A huge 800-plus-foot-wide dust devil swirls across the parched plains of Mars in this image from the Mars Reconnaissance Orbiter’s HiRISE camera. Heading westward when the image was taken, it casts a tall diffuse shadow toward the northeast.
This photo is part of a study of the knobby surface texture of the region in the northern part of the planet. Since warm surface temperatures are needed to create dust devils – rotating updrafts of air rising quickly from heated ground – the discovery of such a large one this early in the season was a surprise to researchers. At these latitudes the devils usually form only in late summer.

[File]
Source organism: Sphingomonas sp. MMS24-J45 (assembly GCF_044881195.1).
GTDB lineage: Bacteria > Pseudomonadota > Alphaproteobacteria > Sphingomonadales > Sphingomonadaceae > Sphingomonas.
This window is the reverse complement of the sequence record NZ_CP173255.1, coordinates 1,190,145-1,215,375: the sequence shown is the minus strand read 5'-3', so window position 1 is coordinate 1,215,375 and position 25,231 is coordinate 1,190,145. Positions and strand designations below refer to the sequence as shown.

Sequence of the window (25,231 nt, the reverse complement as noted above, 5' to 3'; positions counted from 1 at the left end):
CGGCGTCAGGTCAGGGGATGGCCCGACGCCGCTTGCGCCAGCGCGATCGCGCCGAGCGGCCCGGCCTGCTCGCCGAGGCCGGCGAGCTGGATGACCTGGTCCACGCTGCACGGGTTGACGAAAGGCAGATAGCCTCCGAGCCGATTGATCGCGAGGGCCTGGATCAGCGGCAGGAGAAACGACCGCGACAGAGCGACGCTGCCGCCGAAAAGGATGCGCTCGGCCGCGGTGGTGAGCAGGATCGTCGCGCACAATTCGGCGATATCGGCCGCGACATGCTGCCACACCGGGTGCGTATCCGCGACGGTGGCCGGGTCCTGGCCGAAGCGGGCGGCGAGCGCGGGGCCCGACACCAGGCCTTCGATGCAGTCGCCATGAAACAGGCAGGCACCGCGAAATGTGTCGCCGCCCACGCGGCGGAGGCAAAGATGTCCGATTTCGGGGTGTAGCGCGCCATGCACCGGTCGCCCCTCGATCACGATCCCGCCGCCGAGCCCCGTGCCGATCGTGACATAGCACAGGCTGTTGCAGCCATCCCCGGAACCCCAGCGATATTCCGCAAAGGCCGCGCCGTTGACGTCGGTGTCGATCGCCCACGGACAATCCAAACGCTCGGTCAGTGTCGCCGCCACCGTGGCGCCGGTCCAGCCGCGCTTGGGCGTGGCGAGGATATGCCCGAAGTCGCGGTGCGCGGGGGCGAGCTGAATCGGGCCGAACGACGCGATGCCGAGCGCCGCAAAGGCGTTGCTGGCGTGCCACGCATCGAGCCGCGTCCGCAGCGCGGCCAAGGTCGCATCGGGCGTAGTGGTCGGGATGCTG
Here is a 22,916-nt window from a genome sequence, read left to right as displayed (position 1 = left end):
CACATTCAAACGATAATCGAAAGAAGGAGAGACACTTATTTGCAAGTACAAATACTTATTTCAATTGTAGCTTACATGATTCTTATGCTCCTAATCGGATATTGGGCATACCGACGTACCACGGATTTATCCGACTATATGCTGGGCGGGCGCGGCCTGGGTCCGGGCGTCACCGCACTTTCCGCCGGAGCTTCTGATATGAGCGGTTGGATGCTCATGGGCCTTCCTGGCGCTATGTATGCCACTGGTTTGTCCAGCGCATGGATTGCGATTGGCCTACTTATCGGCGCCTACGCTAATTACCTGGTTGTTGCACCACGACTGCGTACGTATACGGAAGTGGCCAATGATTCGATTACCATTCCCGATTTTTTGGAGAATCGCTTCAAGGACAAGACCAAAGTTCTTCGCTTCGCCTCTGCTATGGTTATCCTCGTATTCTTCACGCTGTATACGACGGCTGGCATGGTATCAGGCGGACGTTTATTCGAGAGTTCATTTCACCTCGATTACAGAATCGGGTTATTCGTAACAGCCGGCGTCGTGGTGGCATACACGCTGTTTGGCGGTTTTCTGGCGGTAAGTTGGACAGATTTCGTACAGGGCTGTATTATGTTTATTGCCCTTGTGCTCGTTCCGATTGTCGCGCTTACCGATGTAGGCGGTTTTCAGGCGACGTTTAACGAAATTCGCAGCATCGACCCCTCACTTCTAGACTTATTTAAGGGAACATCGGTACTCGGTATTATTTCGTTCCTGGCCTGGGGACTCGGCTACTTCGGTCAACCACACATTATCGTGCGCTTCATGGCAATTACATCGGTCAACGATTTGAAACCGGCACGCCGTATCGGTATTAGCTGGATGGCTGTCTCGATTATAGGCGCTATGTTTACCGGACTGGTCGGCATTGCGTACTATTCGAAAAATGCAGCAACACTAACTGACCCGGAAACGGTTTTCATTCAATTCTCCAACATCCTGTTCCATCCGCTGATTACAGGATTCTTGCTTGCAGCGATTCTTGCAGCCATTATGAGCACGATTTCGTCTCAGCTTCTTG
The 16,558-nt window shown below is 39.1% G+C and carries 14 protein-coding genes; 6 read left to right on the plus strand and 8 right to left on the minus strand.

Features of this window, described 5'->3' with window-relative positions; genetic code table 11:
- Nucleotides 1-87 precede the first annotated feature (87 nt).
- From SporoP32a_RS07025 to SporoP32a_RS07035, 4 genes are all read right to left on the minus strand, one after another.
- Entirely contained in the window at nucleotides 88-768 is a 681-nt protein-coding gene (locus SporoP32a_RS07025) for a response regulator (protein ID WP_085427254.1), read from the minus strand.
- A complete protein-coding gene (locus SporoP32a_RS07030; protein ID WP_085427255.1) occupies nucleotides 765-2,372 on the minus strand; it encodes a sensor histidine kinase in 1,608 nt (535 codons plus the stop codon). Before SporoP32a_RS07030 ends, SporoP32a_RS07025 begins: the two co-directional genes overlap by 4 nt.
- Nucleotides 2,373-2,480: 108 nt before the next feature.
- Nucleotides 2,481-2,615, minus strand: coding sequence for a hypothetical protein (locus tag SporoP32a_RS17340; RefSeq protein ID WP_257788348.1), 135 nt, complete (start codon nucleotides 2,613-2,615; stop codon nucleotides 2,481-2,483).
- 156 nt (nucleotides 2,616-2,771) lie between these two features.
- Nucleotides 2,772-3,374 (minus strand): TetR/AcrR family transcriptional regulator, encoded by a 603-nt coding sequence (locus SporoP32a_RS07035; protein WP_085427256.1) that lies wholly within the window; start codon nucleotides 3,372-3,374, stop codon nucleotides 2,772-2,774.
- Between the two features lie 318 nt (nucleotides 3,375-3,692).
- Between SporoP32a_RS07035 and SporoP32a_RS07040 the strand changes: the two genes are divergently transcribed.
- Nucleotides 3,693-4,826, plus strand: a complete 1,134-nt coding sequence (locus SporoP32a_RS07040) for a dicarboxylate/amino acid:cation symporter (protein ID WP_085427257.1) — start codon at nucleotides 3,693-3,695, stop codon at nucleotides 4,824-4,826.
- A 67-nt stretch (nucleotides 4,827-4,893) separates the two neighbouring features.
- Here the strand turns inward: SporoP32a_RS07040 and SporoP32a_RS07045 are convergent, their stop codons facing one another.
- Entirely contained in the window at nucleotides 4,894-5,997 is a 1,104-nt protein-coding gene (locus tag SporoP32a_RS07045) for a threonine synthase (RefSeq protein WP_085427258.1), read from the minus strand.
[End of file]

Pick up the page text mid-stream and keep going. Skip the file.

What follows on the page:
Image: NASA/JPL/University of Arizona